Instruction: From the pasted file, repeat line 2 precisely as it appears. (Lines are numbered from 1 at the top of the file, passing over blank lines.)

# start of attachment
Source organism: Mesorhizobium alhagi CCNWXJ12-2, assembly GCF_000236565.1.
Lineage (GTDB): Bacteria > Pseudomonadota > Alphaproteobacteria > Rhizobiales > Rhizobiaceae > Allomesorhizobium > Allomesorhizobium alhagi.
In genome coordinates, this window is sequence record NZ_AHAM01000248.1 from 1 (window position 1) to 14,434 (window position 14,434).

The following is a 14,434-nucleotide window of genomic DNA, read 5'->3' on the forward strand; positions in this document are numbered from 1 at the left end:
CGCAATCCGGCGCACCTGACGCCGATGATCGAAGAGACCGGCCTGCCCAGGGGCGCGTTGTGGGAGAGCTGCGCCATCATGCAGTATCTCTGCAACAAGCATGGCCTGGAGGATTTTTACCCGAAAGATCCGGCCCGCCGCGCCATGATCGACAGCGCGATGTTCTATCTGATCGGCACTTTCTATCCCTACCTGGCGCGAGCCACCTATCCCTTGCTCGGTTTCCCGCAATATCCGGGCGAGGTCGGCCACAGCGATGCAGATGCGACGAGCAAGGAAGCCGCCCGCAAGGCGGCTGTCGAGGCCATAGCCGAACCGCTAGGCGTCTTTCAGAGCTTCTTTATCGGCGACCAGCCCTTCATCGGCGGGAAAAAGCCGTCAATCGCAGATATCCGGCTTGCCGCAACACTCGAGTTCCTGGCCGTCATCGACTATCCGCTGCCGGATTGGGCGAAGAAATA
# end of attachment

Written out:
Lineage (GTDB): Bacteria > Pseudomonadota > Alphaproteobacteria > Rhizobiales > Rhizobiaceae > Allomesorhizobium > Allomesorhizobium alhagi.